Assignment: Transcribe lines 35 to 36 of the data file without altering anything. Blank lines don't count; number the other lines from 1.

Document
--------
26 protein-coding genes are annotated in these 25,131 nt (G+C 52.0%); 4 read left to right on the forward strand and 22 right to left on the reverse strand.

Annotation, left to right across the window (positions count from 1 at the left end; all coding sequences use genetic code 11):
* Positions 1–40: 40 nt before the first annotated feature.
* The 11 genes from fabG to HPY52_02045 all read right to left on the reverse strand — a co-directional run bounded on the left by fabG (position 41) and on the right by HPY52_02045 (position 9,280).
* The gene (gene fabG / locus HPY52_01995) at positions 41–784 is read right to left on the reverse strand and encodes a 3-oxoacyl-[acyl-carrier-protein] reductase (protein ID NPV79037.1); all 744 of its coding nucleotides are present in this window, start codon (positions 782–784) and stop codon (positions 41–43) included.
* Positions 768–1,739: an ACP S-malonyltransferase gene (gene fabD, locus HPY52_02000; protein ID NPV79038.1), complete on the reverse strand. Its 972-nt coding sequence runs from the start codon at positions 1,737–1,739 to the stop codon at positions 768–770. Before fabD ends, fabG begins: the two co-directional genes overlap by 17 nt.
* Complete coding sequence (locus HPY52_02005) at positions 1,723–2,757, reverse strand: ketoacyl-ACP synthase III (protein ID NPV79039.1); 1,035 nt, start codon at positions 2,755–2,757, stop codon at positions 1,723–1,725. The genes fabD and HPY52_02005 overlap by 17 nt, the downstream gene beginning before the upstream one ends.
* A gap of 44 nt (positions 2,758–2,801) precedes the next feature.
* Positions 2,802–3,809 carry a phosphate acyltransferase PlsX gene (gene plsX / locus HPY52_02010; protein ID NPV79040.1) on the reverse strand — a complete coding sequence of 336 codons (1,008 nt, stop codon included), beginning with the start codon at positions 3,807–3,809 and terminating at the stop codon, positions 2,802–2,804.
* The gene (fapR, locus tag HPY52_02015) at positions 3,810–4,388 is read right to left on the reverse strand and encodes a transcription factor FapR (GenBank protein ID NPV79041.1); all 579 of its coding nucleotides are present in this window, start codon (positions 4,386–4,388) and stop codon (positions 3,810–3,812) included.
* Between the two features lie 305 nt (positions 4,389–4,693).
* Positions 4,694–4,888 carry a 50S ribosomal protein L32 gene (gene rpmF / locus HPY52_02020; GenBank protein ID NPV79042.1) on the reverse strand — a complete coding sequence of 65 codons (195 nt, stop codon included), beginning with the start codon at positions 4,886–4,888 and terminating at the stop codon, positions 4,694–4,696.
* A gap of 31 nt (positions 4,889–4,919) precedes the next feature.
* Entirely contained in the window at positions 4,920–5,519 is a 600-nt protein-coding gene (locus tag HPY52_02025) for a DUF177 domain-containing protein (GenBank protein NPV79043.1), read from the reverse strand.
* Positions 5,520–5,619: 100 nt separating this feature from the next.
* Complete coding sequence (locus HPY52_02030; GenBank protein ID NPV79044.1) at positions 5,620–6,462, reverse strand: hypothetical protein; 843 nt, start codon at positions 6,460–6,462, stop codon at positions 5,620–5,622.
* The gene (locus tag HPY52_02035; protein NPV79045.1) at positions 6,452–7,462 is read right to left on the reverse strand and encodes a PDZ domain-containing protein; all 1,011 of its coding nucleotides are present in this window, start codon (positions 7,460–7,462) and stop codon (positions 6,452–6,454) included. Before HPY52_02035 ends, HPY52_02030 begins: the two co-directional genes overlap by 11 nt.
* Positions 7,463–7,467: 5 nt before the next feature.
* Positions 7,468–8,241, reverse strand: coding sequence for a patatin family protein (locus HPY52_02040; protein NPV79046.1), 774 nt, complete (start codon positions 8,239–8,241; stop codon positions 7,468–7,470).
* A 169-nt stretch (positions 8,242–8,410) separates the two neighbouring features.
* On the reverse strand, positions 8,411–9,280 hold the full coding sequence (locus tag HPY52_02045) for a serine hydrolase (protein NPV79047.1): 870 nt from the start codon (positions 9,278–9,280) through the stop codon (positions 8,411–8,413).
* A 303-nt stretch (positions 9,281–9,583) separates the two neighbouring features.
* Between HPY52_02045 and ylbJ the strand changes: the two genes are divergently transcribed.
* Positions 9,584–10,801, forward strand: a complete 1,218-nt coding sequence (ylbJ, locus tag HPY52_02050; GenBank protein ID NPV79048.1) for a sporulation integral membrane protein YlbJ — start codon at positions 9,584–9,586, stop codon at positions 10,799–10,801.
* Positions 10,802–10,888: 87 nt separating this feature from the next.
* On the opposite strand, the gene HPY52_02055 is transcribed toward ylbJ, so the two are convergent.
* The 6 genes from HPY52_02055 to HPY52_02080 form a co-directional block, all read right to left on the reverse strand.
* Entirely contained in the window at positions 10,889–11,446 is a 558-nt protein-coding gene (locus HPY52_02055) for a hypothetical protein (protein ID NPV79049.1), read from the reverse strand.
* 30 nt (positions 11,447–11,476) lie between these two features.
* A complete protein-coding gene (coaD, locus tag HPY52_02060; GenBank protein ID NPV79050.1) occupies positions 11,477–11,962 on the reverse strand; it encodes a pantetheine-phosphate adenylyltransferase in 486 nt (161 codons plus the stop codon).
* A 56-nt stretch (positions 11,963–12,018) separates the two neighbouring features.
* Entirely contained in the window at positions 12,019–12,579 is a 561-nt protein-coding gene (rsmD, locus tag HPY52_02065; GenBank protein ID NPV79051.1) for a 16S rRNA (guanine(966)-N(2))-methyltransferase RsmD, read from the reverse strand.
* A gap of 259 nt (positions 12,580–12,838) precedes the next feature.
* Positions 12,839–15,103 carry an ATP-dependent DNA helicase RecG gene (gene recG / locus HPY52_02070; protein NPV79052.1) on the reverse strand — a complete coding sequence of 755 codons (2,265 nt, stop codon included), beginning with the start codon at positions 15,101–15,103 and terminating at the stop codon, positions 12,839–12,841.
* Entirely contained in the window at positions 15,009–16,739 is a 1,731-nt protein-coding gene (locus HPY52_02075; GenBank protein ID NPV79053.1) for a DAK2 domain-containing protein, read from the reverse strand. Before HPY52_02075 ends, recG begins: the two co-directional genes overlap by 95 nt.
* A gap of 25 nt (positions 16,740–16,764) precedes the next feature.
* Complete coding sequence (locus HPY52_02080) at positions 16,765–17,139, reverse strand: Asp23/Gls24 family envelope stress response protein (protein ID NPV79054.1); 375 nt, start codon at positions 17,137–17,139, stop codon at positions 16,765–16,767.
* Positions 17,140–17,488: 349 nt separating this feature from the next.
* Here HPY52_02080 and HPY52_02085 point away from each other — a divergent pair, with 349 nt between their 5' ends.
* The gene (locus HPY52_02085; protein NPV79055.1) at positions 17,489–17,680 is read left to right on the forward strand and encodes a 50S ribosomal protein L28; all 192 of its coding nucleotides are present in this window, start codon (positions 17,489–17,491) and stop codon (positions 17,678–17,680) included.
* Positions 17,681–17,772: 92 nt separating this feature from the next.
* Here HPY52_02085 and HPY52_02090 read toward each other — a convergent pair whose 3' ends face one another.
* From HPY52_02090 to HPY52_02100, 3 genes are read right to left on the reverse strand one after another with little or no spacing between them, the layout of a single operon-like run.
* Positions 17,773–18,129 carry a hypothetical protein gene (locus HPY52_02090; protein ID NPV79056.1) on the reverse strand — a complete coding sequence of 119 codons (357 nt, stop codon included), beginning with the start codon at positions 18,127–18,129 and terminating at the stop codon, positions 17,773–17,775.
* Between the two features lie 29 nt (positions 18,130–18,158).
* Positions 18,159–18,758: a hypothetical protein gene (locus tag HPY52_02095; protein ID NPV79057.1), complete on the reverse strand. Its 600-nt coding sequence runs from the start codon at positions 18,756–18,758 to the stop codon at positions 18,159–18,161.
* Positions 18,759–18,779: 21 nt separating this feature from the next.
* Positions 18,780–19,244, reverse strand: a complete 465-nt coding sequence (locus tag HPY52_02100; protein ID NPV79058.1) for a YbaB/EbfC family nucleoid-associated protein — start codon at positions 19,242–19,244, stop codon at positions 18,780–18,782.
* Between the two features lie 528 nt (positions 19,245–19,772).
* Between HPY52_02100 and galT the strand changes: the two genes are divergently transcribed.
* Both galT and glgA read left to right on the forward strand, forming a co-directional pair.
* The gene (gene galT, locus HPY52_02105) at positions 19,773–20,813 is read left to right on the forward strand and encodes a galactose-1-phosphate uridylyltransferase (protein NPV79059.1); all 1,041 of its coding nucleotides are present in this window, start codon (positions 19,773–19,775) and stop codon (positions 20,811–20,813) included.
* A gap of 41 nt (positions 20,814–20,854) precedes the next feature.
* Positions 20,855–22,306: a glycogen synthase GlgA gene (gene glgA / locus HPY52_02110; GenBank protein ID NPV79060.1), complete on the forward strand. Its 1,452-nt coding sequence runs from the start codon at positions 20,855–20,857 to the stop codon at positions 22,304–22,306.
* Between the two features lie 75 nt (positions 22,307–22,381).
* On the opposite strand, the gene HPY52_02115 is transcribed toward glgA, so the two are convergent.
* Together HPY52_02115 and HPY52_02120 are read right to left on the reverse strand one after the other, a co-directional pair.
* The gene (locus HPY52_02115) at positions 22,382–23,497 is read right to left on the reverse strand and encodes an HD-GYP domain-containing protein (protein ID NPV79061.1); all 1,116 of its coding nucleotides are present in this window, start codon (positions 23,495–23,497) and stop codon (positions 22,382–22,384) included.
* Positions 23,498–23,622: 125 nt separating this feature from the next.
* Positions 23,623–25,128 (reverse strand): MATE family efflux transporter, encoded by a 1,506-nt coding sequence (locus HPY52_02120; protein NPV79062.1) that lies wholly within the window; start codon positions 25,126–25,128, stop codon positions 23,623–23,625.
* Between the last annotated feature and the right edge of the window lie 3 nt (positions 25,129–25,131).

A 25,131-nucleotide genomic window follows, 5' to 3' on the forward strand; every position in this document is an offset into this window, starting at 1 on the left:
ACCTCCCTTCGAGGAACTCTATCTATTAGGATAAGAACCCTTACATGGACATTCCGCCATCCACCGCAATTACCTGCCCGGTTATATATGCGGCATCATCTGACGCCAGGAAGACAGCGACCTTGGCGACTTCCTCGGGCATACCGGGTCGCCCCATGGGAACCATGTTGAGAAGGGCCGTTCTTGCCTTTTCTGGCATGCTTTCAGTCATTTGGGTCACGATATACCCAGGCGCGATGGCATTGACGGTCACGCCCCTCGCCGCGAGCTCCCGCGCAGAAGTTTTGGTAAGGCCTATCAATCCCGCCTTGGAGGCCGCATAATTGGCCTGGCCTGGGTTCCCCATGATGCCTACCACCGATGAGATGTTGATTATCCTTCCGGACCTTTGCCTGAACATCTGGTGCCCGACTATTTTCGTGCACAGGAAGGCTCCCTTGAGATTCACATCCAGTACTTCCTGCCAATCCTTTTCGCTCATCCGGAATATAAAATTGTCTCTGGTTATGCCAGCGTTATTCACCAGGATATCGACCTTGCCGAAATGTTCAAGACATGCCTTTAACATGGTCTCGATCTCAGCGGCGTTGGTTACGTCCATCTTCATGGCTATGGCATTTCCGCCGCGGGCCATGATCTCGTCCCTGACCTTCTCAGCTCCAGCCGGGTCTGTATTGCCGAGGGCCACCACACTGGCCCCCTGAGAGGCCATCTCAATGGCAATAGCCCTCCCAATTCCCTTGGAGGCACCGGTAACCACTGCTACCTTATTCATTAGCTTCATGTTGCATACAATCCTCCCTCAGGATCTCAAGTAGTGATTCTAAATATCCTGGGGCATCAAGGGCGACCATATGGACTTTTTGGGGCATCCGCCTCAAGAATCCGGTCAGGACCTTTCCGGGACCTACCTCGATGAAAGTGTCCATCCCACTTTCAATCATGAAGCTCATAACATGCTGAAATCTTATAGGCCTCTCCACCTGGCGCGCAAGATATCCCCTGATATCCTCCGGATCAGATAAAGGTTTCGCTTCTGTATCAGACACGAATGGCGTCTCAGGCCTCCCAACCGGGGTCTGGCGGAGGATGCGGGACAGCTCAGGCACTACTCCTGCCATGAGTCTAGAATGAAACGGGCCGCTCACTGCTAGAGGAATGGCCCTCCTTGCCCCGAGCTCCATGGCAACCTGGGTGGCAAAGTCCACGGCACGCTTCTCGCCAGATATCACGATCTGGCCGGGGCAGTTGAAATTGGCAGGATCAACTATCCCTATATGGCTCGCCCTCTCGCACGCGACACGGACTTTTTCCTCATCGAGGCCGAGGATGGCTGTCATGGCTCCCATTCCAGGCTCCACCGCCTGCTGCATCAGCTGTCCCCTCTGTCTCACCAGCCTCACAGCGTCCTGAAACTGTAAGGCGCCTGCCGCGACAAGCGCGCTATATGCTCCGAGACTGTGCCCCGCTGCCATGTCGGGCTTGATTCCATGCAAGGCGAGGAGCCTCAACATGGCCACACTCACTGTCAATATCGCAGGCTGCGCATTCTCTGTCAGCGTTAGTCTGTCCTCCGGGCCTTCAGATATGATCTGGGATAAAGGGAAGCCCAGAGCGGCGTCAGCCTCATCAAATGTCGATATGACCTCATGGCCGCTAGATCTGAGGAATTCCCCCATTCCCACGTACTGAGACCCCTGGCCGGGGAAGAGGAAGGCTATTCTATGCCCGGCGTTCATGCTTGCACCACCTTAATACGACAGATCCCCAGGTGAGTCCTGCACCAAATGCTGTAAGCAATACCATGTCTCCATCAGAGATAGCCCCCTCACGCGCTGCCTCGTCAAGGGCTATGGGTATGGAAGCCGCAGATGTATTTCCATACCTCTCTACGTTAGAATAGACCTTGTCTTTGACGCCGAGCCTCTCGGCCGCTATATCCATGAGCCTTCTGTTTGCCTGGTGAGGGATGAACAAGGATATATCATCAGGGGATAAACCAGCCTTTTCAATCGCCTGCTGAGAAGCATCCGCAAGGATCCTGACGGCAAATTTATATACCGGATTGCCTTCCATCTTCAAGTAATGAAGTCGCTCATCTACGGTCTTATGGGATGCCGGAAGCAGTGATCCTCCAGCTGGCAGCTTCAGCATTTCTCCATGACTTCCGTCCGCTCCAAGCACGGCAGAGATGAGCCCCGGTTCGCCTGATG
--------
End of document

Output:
* Entirely contained in the window at positions 15,009–16,739 is a 1,731-nt protein-coding gene (locus HPY52_02075; GenBank protein ID NPV79053.1) for a DAK2 domain-containing protein, read from the reverse strand. Before HPY52_02075 ends, recG begins: the two co-directional genes overlap by 95 nt.
* A gap of 25 nt (positions 16,740–16,764) precedes the next feature.